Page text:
On Tuesday, more than 1,200 faculty members from law schools around the nation wrote to Grassley and Judiciary ranking member Diane Feinstein, calling on them to reject the Sessions nomination.

A poll released by the liberal Center for American Progress on Wednesday showed that by a 61 percent to 25 percent margin, voters in the battleground states (like Florida) want Senate Democrats to be an independent check and balance on Donald Trump, even if this means opposing Trump’s policies on many occasions. Fifty-six percent of these voters want Senate Democrats to try to block Trump’s plans on many occasions. Across all 14 states in the survey, 59 percent of voters want their Democratic senator to be an independent check and balance on Donald Trump, compared with just 28 percent who want their senator to mainly support Donald Trump’s policies.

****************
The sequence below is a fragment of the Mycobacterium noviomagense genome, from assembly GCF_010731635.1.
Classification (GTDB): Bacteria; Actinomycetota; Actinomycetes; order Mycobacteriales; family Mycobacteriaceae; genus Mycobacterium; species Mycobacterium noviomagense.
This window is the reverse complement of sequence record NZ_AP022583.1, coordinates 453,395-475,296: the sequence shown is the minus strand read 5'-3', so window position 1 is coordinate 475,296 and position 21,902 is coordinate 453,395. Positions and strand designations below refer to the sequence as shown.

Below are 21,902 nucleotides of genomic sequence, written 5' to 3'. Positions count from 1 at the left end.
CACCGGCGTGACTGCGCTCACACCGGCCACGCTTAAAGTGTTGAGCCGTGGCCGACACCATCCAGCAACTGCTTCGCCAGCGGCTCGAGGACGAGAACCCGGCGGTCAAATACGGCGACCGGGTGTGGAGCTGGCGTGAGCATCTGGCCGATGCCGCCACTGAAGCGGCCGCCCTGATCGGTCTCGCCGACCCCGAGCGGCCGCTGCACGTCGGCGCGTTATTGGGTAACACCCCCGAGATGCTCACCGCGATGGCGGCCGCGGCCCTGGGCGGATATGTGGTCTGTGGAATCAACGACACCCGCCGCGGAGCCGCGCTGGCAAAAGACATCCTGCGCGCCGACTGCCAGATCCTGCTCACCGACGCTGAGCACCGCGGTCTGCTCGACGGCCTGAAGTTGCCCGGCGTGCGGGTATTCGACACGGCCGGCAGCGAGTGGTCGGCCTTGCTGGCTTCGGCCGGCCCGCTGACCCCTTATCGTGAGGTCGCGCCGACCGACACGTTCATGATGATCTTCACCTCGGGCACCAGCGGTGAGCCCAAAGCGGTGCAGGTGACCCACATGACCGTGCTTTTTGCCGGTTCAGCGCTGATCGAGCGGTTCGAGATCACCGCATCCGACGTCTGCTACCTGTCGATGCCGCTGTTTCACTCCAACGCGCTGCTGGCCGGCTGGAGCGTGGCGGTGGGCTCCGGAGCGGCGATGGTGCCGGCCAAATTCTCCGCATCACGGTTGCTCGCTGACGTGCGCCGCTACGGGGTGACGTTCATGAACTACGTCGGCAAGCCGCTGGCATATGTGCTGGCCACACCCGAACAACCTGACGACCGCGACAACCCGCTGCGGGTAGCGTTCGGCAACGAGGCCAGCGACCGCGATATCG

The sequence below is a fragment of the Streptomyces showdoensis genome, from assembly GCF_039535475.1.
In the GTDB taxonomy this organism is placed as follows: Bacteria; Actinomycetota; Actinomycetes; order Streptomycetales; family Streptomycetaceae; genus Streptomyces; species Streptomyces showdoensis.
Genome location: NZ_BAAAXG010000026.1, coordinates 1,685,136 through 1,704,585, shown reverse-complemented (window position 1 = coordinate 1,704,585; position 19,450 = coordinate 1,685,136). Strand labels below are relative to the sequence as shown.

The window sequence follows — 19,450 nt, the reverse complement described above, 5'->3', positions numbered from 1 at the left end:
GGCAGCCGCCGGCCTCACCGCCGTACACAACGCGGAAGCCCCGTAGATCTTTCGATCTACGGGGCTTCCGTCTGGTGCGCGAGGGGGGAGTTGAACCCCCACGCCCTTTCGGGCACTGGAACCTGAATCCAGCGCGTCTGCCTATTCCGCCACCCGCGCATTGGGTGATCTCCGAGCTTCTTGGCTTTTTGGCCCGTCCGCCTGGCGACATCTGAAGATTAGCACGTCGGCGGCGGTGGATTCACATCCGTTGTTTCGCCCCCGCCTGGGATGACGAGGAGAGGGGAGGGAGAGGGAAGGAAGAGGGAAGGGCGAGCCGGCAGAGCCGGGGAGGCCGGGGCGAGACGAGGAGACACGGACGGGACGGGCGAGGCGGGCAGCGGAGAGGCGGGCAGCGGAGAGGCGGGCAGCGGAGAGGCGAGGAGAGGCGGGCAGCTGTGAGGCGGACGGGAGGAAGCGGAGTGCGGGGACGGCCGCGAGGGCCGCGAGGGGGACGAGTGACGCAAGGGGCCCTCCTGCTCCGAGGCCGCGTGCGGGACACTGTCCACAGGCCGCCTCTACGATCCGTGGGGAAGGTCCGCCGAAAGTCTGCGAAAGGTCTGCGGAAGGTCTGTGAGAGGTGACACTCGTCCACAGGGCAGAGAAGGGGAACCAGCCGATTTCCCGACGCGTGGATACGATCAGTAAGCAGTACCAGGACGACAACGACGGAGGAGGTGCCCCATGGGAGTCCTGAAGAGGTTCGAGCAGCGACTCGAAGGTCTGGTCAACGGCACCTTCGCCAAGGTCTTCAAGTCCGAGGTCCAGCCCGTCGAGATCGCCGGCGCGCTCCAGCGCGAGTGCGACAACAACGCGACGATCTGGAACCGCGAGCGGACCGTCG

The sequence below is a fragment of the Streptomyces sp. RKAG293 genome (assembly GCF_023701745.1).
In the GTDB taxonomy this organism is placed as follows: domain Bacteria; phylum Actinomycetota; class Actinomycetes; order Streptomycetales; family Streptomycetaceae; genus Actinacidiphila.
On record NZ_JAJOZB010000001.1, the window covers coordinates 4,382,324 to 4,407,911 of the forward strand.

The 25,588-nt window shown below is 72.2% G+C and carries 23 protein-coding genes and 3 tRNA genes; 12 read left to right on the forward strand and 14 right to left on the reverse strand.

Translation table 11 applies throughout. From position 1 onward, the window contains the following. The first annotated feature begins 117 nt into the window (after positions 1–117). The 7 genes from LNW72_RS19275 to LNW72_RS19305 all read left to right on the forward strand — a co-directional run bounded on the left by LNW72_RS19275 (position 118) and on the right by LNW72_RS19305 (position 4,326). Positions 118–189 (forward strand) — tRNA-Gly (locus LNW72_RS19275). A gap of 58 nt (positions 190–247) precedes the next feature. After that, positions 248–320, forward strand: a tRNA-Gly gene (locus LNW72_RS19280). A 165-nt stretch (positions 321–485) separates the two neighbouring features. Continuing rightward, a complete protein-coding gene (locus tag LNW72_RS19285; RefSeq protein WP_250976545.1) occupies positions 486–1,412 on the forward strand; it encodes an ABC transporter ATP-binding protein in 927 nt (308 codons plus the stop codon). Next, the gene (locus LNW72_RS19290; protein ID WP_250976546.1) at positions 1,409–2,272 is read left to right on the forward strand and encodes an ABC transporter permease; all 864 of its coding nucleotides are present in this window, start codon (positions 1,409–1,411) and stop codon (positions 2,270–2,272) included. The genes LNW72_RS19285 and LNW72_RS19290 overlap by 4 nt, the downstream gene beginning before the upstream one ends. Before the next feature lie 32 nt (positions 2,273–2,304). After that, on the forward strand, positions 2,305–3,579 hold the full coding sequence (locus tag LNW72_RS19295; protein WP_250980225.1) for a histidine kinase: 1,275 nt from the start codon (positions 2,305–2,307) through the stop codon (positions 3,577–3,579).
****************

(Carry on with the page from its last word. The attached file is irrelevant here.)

“Senator Nelson always appreciates hearing from his constituents and will certainly take their views into consideration if Sen. Sessions’ nomination comes before the full Senate for a vote,” said Nelson spokesman Ryan Brown.

 

Marco Rubio picks up appropriations, aging panels; Nelson’s committees unchanged

Florida’s Republican U.S. Sen. Marco Rubio has picked up a seat on the powerful Senate Appropriations Committee in the 115th Congress to go along with his appointments to the foreign relations and intelligence committees while Democratic U.S. Sen. Bill Nelson‘s remained unchanged from the previous Congress.

Rubio also received a seat on the Special Committee on Aging. He also will continue on the Committee on Small Business ands Entrepreneurship.